IN the past few years, we have seen the emergence of a number of drinks which we didn’t know about all these years.
Some of the drinks struggled to penetrate the market while others found a constituency which was ready to consume them on a regular basis.
One of those drinks, which made it and continues to grow in popularity, is the one called Kambucha.
It’s made in this country and those who are behind it have already said they intend to take it around the world.
We support their grand initiative because our economy can be boosted by a boost in our export receipts.
Of course, some people, naturally, will question whether those behind Kambucha can really transform their product into something that can be a hit around the world.
But,there is no harm in trying because, after all, even Coca-Cola didn’t start as big as it is today.
In the beginning, it was just a syrup which was produced by an American pharmacist, Dr John Stith Pemberton, who then took the jug of the new product down the road in Atlanta to Jacob’s Pharmacy, where it was sampled and described as an “excellent” drink.
That was on May 8, 1886.
Carbonated water was mixed with the new syrup to produce a drink that has probably become the world’s best soft drink today.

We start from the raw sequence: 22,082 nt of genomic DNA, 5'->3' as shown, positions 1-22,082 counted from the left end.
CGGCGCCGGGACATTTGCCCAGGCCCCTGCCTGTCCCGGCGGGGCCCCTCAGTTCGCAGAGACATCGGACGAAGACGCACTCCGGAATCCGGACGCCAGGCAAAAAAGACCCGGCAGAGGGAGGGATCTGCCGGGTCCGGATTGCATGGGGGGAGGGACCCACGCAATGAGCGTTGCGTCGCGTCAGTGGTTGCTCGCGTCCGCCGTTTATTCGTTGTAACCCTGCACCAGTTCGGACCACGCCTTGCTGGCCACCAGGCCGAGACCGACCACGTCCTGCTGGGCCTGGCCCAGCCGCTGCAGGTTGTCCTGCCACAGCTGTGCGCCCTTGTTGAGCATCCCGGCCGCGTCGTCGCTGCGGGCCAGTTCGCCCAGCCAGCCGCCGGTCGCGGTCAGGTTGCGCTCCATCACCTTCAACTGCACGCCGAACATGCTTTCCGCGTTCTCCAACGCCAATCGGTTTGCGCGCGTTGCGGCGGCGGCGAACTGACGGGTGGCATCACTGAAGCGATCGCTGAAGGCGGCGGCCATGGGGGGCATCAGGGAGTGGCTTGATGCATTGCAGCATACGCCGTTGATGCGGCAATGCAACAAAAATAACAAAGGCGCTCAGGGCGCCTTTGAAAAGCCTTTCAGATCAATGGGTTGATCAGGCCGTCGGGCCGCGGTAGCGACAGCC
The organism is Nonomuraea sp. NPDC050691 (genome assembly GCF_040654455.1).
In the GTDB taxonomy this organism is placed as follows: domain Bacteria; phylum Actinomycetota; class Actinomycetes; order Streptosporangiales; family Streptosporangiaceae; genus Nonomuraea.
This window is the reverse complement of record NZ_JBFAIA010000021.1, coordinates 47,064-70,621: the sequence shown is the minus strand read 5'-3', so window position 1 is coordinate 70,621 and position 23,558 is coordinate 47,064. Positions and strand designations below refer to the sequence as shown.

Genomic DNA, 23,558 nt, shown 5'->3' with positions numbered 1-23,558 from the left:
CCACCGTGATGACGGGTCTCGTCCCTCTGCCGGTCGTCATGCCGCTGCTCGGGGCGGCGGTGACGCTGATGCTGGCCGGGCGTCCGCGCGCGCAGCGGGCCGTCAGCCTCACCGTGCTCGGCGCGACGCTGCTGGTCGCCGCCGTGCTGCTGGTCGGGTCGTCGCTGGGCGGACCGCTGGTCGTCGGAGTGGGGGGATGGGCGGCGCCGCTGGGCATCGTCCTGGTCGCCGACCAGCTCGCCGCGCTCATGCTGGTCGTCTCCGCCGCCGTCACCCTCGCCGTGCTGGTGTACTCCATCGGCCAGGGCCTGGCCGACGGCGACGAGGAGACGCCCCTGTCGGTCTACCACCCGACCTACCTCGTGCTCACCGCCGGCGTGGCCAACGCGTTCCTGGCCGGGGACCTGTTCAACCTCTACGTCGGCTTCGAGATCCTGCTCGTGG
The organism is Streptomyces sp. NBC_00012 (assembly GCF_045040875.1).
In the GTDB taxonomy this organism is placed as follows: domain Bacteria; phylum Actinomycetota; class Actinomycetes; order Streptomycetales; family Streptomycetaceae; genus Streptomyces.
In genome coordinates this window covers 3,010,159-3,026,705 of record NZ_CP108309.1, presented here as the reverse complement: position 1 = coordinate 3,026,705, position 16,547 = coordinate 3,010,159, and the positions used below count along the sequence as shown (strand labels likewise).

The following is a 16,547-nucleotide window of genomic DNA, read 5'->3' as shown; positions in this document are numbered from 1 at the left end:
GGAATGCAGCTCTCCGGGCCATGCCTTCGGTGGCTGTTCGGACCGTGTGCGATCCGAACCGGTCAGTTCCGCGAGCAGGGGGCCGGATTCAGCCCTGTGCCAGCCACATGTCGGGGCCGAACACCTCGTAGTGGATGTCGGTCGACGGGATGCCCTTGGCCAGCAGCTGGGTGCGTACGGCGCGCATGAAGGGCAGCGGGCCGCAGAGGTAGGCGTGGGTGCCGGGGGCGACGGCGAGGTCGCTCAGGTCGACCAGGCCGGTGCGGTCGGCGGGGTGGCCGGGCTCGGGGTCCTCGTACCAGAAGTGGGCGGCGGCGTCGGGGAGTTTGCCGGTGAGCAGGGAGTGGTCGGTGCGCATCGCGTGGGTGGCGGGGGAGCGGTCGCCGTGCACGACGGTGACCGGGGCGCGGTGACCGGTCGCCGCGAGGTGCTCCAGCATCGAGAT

Dr Pemberton was trying to find an alternative to his morphine addiction and didn’t know that he had struck gold.
Today, the Coca-Cola Company is a huge global firm whose net operating revenues worldwide amounted to around US$43 billion last year.
Those who were there in Atlanta in 1886, including Dr Pemberton, could not have imagined, even in their wildest dreams, that the drink would become such a worldwide hit.
The same can happen to Kambucha.
The company that makes Kambucha employs a considerable number of workers with the firm having a refreshing emphasis on employing more women than men.
However, those leading Masvingo City Council claim that Kambucha contains alcohol and have blamed the drink as part of a cocktail of drinks behind a rise in alcohol and drug abuse among its employees.
The council’s doctors believe some workers have been consuming both Kombucha and Kambucha drinks, which they suspect contain alcohol and have intoxicating effects.
We don’t know whether that is true or false.
What we want to see are facts being laid out in the open to show whether it’s true or not that Kambucha has traces of alcohol.
Any drink, which carries alcohol, should indicate likewise, on its sleeves, and also clearly pronounce the level of the alcohol content.
This is meant to ensure that the kids know what they can drink and what they should not drink.
We have experts in this country who can make an authoritative pronouncement which can tell us if, indeed, as the Masvingo City Council claims, there is alcohol in Kambucha.
That will settle this case for good.